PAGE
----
__________________
charliehows is offline   Reply With Quote
Old 02-06-2013, 07:17   #60
Long Range Cruiser
 
MarkJ's Avatar

Cruisers Forum Supporter

Join Date: Dec 2007
Location: Australian living on "Sea Life" currently in England.
Boat: Beneteau 393 "Sea Life"
Posts: 12,828
Images: 25
Re: So You Fall Asleep On Your Watch?

Quote:
Originally Posted by sabray View Post
I haven't seen a US flagged ship in years. The small tugs and barges all have ais. Not sure what your talking about
Its not manditory for USA commercial fishing boats, toursit boats etc to have AIS, or to have it on. Perhaps its manditory if they are over 300 tons as they would then be SOLAS and its a requirement there.
__________________

__________________
Notes on a Circumnavigation.
OurLifeAtSea.com

Somalia Pirates and our Convoy
MarkJ is offline   Reply With Quote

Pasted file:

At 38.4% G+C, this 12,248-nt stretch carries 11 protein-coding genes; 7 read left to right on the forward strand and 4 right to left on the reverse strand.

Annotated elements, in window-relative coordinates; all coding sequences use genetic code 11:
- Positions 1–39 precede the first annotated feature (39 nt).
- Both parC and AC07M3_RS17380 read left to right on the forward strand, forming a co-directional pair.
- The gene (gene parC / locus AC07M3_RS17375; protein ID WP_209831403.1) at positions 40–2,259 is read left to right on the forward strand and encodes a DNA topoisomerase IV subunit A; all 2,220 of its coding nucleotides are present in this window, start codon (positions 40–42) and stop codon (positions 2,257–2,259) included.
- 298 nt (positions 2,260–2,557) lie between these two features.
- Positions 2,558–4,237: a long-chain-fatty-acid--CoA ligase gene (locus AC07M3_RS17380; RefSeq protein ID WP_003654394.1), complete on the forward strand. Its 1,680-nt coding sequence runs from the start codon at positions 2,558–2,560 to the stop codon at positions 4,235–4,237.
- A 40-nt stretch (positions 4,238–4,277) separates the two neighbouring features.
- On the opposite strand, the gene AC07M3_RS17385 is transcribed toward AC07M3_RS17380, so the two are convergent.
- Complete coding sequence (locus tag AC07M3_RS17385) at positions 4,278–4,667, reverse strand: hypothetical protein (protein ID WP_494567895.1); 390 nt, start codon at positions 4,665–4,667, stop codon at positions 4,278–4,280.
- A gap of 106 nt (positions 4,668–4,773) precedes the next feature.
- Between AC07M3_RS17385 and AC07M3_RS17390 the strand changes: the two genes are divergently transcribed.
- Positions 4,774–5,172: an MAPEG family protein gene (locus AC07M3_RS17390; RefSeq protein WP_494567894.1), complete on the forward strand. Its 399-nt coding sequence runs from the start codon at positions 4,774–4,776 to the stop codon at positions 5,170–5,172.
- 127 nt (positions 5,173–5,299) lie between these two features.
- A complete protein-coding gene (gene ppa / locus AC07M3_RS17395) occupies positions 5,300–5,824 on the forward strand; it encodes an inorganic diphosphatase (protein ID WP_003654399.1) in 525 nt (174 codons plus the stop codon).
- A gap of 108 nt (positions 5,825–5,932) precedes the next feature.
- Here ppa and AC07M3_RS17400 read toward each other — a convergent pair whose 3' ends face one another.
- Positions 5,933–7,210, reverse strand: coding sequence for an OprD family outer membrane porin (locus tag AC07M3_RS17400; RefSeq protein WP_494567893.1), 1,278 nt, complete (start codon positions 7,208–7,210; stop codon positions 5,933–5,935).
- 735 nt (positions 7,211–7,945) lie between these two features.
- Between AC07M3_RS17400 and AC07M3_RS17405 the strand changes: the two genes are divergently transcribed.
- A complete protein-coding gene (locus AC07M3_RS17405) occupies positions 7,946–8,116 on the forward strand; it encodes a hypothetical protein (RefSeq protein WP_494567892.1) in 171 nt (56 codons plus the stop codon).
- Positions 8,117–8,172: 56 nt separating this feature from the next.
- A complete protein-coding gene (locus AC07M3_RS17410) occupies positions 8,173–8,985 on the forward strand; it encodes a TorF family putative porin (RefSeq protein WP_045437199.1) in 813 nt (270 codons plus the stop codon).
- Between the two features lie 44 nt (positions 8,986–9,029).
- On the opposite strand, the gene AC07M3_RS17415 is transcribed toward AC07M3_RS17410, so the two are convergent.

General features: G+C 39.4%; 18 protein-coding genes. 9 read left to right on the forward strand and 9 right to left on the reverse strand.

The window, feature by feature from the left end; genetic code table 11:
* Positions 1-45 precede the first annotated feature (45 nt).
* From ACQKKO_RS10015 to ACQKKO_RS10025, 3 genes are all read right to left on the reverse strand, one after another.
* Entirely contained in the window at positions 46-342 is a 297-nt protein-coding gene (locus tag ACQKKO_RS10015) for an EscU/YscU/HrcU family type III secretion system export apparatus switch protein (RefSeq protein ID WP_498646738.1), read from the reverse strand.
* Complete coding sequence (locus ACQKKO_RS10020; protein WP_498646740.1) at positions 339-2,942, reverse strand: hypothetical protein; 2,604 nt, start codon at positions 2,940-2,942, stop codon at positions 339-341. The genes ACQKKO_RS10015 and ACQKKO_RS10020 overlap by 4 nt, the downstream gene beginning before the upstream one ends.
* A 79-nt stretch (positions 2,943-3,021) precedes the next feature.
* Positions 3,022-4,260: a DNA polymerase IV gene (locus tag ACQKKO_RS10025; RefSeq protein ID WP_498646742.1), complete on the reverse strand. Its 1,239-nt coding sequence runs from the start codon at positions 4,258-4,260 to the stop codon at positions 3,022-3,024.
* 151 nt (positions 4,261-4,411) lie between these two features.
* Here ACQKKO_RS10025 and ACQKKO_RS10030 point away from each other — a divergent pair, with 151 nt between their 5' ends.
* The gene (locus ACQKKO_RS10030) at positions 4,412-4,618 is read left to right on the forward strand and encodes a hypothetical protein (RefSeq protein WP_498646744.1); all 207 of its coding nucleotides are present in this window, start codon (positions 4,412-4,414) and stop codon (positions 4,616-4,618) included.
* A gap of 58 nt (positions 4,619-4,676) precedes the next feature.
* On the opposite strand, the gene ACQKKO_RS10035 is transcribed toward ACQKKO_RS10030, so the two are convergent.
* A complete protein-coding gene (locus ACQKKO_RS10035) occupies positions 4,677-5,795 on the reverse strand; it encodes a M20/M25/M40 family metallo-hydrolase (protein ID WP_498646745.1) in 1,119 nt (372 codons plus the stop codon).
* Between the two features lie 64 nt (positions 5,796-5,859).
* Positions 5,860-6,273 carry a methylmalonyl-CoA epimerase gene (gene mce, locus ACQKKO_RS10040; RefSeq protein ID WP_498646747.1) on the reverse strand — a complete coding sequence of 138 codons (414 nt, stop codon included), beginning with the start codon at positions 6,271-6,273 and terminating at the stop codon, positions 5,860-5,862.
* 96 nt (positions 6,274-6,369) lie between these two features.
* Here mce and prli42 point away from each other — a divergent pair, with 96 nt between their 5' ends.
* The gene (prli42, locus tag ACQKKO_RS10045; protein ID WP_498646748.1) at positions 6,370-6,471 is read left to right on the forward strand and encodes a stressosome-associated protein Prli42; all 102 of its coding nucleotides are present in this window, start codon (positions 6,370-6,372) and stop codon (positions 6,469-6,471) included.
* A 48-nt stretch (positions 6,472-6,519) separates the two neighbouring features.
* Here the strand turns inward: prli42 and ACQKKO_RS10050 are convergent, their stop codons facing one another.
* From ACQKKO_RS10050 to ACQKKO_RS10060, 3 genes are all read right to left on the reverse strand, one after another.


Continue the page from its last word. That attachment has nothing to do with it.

Reply

Thread Tools
Display Modes Rate This Thread
Rate This Thread:

Posting Rules
You may not post new threads
You may not post replies
You may not post attachments
You may not edit your posts

BB code is On
Smilies are On
[IMG] code is On
HTML code is Off
Trackbacks are Off
Pingbacks are Off
Refbacks are Off




Copyright 2002- Social Knowledge, LLC All Rights Reserved.

All times are GMT -7. The time now is 04:18.


Google+
Powered by vBulletin® Version 3.8.8 Beta 1
Copyright ©2000 - 2017, vBulletin Solutions, Inc.
Social Knowledge Networks
Powered by vBulletin® Version 3.8.8 Beta 1
Copyright ©2000 - 2017, vBulletin Solutions, Inc.

ShowCase vBulletin Plugins by Drive Thru Online, Inc.